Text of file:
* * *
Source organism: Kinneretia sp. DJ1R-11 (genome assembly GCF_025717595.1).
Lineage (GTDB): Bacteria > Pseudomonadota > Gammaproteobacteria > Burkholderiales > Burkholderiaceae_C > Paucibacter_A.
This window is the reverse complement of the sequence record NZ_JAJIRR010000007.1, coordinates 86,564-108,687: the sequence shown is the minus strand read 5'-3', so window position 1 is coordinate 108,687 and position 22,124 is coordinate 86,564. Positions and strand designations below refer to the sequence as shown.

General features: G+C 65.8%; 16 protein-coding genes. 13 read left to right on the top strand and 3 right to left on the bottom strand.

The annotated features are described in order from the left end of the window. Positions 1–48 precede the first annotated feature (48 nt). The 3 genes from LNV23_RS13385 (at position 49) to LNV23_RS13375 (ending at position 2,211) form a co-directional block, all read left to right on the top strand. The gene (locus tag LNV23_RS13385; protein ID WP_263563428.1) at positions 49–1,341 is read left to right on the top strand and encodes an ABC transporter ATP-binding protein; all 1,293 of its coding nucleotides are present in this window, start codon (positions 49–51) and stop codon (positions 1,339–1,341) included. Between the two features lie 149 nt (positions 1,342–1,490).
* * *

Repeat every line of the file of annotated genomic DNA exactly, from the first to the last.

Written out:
Source organism: Kinneretia sp. DJ1R-11 (genome assembly GCF_025717595.1).
Lineage (GTDB): Bacteria > Pseudomonadota > Gammaproteobacteria > Burkholderiales > Burkholderiaceae_C > Paucibacter_A.
This window is the reverse complement of the sequence record NZ_JAJIRR010000007.1, coordinates 86,564-108,687: the sequence shown is the minus strand read 5'-3', so window position 1 is coordinate 108,687 and position 22,124 is coordinate 86,564. Positions and strand designations below refer to the sequence as shown.

General features: G+C 65.8%; 16 protein-coding genes. 13 read left to right on the top strand and 3 right to left on the bottom strand.

The annotated features are described in order from the left end of the window. Positions 1–48 precede the first annotated feature (48 nt). The 3 genes from LNV23_RS13385 (at position 49) to LNV23_RS13375 (ending at position 2,211) form a co-directional block, all read left to right on the top strand. The gene (locus tag LNV23_RS13385; protein ID WP_263563428.1) at positions 49–1,341 is read left to right on the top strand and encodes an ABC transporter ATP-binding protein; all 1,293 of its coding nucleotides are present in this window, start codon (positions 49–51) and stop codon (positions 1,339–1,341) included. Between the two features lie 149 nt (positions 1,342–1,490).